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Taiwan

AMNESTY INTERNATIONAL CONDEMNS ´CRUEL OUTRAGE´ OF TAIWAN´S DEATH ROW

Updated: July 29, 1993 05:00 PM GMT
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Amnesty International (AI), a vocal opponent of capital punishment, has particularly condemned Taiwan´s shackling of condemned prisoners and use of executed prisoners´ organs.

AI, a London-based human rights monitor, reported that prisoners in special "death row" cells in Taiwan spend months with their feet permanently shackled.

"The death penalty violates the most fundamental right of all -- the right of life. To further punish prisoners who are waiting to die by shackling them is a cruel outrage," an AI statement maintained.

Taiwan´s policy of "harvesting" of organs from executed prisoners, AI continued, creates a "moral quagmire" as the timing of executions could be influenced by the need of organs.

The report also expressed concern over executions being carried out through the use of lethal injection administered by medical personnel. It says this is a "radical misuse of medical skills."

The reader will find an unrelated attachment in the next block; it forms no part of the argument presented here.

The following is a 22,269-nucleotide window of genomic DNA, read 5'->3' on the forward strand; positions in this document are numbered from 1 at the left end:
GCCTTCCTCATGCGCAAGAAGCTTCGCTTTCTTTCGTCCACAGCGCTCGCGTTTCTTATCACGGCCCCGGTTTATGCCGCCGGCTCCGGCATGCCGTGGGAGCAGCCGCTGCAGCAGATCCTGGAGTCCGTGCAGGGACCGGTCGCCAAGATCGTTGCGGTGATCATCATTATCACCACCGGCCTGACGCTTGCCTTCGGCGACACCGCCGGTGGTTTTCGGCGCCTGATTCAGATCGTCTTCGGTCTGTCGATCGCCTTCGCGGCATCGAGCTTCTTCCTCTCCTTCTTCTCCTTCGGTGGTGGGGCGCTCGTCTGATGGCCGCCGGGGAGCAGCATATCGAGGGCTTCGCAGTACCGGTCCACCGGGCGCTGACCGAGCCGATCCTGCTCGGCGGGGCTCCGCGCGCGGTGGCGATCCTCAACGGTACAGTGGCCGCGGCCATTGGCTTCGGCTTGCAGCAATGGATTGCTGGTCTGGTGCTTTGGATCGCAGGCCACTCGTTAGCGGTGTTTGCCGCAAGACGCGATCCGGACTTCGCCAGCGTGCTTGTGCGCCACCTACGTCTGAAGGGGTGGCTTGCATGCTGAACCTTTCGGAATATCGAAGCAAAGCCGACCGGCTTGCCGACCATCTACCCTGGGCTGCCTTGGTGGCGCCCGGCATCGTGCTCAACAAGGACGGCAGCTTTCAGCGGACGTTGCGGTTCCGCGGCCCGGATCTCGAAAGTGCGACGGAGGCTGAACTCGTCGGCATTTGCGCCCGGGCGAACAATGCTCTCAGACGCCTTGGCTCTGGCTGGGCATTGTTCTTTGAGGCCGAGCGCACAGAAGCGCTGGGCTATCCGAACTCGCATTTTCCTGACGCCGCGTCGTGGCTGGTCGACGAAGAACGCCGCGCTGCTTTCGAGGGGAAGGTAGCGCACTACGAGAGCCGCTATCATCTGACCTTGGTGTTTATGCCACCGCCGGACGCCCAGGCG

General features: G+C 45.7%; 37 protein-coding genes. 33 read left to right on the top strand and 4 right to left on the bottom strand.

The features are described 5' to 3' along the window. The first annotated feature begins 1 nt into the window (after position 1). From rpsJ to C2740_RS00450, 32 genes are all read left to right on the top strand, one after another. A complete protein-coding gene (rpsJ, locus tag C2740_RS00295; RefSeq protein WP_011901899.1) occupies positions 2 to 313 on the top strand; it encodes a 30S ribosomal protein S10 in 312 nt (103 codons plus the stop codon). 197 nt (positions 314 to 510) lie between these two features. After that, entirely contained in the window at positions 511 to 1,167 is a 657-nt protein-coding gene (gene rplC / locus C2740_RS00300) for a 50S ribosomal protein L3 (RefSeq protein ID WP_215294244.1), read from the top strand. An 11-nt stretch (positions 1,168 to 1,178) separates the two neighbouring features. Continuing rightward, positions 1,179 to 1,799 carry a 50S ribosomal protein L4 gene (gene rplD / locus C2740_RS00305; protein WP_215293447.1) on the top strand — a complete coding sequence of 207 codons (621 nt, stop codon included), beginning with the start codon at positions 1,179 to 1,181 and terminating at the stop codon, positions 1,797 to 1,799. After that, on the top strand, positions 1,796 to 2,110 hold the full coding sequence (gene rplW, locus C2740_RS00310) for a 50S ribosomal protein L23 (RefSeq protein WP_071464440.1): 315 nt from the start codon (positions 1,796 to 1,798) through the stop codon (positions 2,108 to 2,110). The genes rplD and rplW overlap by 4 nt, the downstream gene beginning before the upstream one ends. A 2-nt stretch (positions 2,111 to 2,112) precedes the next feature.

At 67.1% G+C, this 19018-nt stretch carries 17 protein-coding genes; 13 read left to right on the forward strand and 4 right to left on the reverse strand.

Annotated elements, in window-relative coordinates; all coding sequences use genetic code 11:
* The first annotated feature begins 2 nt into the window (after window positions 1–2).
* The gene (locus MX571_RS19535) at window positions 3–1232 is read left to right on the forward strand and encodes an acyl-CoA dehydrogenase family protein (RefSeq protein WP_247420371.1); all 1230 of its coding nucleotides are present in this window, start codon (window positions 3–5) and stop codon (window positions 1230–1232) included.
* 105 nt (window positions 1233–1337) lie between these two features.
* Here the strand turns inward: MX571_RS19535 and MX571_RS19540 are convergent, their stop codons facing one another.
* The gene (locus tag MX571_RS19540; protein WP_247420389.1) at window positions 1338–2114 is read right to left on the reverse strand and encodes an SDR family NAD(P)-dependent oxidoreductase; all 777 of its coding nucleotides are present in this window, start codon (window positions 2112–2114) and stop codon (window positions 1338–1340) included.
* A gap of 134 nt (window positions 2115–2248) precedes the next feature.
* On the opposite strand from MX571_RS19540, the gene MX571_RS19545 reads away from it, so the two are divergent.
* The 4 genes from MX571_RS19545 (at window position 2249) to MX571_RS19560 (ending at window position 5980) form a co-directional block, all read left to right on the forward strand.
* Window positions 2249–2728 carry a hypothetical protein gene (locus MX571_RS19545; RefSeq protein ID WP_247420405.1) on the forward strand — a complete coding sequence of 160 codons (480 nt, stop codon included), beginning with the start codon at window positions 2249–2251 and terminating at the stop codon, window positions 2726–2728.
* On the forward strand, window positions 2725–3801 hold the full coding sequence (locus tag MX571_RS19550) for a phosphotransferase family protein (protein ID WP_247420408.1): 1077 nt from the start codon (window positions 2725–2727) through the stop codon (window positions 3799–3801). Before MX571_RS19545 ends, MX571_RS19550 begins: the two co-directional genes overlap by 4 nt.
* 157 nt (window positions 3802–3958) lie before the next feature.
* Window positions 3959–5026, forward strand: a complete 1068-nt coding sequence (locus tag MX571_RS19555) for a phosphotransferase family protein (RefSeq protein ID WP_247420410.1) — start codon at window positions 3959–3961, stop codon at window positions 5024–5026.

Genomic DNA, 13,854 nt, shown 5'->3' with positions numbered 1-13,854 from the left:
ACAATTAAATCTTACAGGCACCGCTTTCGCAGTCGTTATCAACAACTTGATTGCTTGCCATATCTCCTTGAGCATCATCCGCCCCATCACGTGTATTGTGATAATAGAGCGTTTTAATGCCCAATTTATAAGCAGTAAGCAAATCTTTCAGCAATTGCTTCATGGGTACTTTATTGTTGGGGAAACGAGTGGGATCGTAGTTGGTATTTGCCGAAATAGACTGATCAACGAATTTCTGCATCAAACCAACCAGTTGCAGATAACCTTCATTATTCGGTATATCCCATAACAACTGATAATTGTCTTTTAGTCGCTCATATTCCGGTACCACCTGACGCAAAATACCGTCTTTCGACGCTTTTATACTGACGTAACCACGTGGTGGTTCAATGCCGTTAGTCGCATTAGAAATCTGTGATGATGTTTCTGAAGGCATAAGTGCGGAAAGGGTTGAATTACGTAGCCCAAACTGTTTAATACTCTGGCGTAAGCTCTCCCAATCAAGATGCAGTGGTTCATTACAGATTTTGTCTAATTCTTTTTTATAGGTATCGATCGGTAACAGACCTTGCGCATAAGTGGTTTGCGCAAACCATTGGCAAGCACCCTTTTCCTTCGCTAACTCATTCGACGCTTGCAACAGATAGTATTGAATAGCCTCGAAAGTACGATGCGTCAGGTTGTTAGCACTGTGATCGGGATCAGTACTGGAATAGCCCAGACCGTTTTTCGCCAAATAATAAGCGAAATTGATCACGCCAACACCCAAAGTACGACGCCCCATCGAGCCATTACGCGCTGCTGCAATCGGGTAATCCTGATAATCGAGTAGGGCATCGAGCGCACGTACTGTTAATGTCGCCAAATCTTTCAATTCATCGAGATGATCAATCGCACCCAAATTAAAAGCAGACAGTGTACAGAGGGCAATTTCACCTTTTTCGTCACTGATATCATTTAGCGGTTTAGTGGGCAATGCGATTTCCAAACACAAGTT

Finally, AI urges the Taiwan government to abolish the death penalty unconditionally, and stop carrying out any executions and commute all death sentences until this is done.

In a response July 22, Taipei´s Ministry of Justice defended the shackling of condemned prisoners´ feet to prevent suicides or escape attempts.

The ministry´s vice minister, Lin Hsi-hu, denied AI´s charge that prisoners were "left to rot" until they were executed and noted that any donation of a prisoner´s organ was done with the inmate´s consent.

Lin did say, though, that Taiwan was moving away from using lethal injections as a form of execution to avoid putting doctors in moral conflict with their "Hippocratic oath," which binds them to preserve life.

According to the records of the ministry, there were 35 executions in the country in 1992, 59 in 1991, 78 in 1990, 69 in 1989 and 22 in 1988.

On May 25, representatives of AI Taipei Group I visited the federal Legislative Yuan branch office, the Ministry of Justice and the president´s office to advocate the abolition of capital punishment.

The Ministry of Justice replied that the death penalty is necessary in light of rising social disorder, with criminal cases having jumped from 170,347 cases in 1991 to 208,963 cases in 1992.

Since the lifting of martial law in 1987, Churches and human rights institutions have become more outspoken against the death penalty.

END

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